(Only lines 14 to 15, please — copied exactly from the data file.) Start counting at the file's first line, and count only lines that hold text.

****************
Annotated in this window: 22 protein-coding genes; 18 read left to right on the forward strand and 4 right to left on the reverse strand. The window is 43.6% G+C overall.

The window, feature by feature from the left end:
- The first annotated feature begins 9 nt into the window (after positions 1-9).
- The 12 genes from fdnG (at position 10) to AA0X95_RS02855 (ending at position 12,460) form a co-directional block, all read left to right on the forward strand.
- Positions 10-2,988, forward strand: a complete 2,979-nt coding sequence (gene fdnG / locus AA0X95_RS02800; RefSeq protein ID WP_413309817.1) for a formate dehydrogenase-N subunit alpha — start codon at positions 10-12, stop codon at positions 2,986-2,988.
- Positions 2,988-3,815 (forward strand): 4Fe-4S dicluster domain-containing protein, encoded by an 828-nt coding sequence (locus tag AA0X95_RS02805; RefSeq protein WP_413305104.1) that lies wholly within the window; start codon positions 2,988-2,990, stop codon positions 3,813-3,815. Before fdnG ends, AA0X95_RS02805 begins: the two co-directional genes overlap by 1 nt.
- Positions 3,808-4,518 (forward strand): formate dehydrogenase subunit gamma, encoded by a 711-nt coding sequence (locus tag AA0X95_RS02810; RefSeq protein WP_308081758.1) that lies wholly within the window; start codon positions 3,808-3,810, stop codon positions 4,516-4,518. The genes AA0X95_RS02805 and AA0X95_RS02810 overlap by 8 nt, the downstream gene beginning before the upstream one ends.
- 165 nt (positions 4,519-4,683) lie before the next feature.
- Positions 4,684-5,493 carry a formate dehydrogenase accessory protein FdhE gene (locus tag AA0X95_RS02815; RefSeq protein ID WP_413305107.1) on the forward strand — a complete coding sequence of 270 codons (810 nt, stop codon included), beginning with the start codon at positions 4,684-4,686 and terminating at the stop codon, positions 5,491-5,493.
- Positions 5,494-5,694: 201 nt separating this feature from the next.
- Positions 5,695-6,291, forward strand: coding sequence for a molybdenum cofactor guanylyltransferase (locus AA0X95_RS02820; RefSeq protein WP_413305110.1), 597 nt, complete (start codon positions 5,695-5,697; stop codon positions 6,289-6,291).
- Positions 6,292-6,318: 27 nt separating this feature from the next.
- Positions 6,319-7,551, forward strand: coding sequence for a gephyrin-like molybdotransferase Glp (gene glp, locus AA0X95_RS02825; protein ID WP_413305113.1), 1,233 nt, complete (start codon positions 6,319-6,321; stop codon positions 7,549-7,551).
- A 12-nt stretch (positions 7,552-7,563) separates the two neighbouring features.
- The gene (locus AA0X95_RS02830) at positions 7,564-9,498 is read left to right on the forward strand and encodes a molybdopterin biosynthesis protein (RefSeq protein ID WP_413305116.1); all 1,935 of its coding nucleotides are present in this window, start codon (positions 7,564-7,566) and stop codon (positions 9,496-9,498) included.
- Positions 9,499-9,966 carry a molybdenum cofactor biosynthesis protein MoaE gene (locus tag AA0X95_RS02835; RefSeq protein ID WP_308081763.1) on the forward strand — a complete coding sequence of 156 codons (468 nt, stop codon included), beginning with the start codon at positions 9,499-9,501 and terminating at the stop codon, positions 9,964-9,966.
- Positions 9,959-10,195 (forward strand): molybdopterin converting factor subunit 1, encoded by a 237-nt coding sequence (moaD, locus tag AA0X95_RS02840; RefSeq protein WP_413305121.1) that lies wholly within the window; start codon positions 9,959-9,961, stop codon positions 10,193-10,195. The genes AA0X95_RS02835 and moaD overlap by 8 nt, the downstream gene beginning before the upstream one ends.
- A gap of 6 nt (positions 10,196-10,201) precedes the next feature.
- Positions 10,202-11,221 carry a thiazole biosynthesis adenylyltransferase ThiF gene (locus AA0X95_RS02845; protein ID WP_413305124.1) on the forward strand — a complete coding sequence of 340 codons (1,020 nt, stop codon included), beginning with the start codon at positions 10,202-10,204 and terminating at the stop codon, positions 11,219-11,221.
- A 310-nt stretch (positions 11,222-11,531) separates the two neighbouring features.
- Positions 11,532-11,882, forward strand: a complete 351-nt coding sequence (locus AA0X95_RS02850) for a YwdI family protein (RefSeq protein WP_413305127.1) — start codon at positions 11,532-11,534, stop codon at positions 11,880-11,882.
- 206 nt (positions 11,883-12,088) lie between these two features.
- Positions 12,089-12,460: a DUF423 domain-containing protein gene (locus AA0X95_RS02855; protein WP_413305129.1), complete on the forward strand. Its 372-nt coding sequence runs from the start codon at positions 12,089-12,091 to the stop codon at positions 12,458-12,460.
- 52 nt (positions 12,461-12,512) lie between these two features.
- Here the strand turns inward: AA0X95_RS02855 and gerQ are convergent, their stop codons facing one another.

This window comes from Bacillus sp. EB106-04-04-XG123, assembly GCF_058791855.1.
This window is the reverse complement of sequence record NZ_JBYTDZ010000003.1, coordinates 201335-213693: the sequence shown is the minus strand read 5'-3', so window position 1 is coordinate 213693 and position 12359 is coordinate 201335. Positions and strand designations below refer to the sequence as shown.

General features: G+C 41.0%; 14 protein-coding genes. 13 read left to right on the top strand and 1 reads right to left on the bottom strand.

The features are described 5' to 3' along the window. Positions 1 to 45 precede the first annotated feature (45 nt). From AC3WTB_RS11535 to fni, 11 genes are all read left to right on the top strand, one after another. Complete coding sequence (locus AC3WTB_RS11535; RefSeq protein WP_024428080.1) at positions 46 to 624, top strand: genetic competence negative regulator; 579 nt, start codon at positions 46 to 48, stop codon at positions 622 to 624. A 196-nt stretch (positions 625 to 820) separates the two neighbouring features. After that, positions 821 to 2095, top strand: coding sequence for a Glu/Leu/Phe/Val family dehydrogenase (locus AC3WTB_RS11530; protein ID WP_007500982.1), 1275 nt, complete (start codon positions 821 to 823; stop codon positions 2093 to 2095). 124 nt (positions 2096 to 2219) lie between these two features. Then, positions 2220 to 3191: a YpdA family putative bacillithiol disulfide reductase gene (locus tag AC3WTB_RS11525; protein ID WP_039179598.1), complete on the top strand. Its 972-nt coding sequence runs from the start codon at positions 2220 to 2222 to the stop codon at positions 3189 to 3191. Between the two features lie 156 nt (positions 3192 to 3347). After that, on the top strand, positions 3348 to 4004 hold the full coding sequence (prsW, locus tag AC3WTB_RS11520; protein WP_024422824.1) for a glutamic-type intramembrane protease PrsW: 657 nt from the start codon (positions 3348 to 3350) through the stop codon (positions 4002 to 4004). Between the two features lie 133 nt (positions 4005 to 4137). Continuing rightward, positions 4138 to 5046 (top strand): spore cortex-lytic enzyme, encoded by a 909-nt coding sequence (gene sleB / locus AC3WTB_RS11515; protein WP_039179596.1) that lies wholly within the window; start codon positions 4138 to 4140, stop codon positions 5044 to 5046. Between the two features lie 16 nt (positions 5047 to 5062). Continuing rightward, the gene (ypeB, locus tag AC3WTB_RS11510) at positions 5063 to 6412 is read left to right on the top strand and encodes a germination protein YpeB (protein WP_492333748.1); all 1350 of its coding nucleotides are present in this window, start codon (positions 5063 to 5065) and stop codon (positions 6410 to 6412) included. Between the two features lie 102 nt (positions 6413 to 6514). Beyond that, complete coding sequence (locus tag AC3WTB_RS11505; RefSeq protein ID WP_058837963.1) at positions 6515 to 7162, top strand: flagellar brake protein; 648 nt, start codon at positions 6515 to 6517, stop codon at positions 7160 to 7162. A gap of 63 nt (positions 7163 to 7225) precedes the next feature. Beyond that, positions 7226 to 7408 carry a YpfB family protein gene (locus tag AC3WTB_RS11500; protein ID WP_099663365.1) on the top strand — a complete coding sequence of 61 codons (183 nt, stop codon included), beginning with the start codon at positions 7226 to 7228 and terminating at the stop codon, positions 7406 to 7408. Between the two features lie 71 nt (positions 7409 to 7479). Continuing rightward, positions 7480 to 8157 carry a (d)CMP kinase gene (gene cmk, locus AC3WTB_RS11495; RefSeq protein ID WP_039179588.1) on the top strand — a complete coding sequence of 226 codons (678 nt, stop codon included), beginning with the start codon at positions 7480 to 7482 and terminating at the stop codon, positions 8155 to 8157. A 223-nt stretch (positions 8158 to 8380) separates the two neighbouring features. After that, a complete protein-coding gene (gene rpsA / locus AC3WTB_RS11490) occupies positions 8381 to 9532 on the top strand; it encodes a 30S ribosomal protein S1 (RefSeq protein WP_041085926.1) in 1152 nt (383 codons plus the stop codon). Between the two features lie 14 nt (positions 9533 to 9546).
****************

- A 12-nt stretch (positions 7,552-7,563) separates the two neighbouring features.
- The gene (locus AA0X95_RS02830) at positions 7,564-9,498 is read left to right on the forward strand and encodes a molybdopterin biosynthesis protein (RefSeq protein ID WP_413305116.1); all 1,935 of its coding nucleotides are present in this window, start codon (positions 7,564-7,566) and stop codon (positions 9,496-9,498) included.